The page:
[Japan] Seaweed didn’t exactly come into play during those “make your own ice cream” science experiments you probably did in elementary school, and you probably wouldn’t find out about it if you were learning about the history of ice cream trucks and the ice cream they used to sell, but now it is sometimes used in the making of commercial ice cream. No, it isn’t just in seaweed-flavoured ice cream, either. Seaweed is actually used as a type of thickening agent for ice cream.
Technically, the substance usually used to thicken the ice cream is called “agar” or “agar-agar.” The name comes from the Japanese word for “red algae.” It was discovered in 1658 by Minora Tarazaemon, a Japanese innkeeper who supposedly left extra seaweed soup outside overnight. It was winter, and the substance froze. Tarazaemon noticed in the morning that it had turned into a sort of gel when it thawed again.
Whether that’s exactly how Tarazaemon discovered it or not, it was later found that after first boiling seaweed, repeated thawing and freezing makes a pure, gelatinous substance perfect to use as a thickening agent. It’s likely that the process was picked up by the Dutch in the 17th century and later spread to other East Indies ports.
Today, agar is used in a variety of processed foods as an emulsifier or binding agent. Not every country or company uses it; some use carrageenans instead, which is made from certain red seaweeds. The use of different substances is based purely on preference and availability of resources. For instance, during World War II the availability of agar was low, so many companies switched to using carrageenans instead and stuck with it even after agar became more widely available again. (A similar thing happened with Twinkies, where during WWII bananas were in short supply, so Hostess switched to using a vanilla cream filling, rather than banana cream. The vanilla cream filling turned out to be much more popular, so they never switched back to banana cream filling, though kept the banana-like look to the Twinkie anyways.)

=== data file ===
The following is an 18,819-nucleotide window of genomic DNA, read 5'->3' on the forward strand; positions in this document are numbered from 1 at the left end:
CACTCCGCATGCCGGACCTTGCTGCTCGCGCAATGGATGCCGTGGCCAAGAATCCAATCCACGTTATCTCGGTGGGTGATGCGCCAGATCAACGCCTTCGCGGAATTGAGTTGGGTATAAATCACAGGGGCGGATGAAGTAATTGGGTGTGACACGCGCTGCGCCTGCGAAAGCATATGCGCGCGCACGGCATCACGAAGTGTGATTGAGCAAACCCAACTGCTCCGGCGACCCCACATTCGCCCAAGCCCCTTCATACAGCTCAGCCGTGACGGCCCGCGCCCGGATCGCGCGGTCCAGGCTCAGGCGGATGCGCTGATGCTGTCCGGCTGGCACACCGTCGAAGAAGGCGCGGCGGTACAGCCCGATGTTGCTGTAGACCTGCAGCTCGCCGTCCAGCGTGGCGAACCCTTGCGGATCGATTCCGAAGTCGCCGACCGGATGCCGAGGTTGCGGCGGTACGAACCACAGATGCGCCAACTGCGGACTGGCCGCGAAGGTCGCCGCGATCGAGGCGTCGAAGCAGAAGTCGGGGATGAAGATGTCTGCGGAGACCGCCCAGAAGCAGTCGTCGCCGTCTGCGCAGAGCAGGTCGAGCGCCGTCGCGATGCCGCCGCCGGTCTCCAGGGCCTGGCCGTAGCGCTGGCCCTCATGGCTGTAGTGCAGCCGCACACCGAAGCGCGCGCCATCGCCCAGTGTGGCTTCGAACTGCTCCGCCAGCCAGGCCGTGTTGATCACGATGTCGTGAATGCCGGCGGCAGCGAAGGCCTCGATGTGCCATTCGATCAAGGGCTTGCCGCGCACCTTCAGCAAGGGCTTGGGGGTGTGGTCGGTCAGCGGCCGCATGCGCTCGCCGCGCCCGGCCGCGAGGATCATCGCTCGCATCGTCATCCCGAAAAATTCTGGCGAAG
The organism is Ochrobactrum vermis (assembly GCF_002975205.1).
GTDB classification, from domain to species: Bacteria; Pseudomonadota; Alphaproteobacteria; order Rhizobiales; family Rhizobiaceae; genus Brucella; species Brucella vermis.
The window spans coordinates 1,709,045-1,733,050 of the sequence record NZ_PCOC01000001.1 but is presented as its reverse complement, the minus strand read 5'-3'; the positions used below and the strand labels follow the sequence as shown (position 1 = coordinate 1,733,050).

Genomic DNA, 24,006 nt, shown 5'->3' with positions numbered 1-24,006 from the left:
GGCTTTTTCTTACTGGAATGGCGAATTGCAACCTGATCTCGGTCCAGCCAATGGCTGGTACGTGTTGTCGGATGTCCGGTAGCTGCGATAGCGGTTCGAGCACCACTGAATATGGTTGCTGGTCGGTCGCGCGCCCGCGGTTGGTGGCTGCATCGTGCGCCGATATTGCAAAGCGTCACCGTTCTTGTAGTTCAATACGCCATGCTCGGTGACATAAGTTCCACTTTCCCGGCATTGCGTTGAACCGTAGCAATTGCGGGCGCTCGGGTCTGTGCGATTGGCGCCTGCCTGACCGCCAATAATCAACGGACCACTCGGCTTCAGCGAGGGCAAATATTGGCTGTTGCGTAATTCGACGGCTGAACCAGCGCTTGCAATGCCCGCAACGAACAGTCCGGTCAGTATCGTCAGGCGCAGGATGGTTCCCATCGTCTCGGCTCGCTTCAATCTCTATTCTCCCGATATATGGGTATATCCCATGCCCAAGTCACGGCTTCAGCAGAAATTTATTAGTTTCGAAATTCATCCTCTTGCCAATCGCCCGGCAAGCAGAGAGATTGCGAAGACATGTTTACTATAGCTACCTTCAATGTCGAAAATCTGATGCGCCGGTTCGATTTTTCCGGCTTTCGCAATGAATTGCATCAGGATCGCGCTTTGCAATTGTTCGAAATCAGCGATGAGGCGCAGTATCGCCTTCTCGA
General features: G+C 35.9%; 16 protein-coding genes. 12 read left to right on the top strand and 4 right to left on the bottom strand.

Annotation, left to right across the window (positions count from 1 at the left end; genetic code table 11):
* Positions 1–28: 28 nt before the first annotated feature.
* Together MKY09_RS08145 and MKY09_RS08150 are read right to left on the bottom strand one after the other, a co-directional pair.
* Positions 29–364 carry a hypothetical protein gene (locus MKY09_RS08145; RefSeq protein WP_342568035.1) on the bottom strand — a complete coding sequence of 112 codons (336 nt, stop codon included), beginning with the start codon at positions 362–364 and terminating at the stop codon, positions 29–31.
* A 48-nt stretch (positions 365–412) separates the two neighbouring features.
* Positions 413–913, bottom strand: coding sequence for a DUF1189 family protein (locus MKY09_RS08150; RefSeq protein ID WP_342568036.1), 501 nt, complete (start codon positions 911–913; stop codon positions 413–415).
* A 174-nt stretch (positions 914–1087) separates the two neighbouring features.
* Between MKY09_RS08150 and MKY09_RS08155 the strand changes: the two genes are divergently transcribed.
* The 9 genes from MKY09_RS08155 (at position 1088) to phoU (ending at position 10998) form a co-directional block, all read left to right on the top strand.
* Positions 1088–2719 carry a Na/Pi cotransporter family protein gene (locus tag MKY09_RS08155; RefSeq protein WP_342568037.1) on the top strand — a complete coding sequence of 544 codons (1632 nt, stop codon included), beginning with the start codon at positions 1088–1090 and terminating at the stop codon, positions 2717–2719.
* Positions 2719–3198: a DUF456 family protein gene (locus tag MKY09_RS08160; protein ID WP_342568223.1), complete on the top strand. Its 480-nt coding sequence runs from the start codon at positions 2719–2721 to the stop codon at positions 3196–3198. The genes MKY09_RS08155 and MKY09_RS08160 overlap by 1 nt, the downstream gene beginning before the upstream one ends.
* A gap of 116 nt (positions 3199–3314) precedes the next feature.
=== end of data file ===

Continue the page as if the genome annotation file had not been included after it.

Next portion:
But you make homemade ice cream with just milk, sugar, and a bag full of ice and salt—so why is a binding agent needed in the production of commercial ice cream?
The basic components of ice cream are fat (usually from milk), sweeteners, air, ice crystals, and “other solids” which includes non-fat milk solids and various flavours (like bits of cookie). When the ice cream liquid is prepared, often an emulsifier and stabilizer must be added to keep all the ingredients together and improve the texture. That’s where the seaweed comes into play.
Most commercial stabilizers these days are vegetable gums—that means agar, carrageenan, or something like Xanthan gum (derived from bacteria found in cabbage). These stabilizers keep ice crystal growth small by immobilizing the liquid in the ice cream—sort of by acting like a sponge. Larger ice crystals, caused by too much liquid in the ice cream, will make the ice cream feel grainy if a stabilizer is not used. The stabilizers also help keep the ice cream from melting too quickly so that you can enjoy your ice cream for a longer amount of time on a hot day.
That said, more stabilizers do not equal higher quality ice cream. Quality ice cream typically contains more fat and less air, while lower quality ice cream substitutes a higher quantity of stabilizers for fat, and often contains more air molecules.
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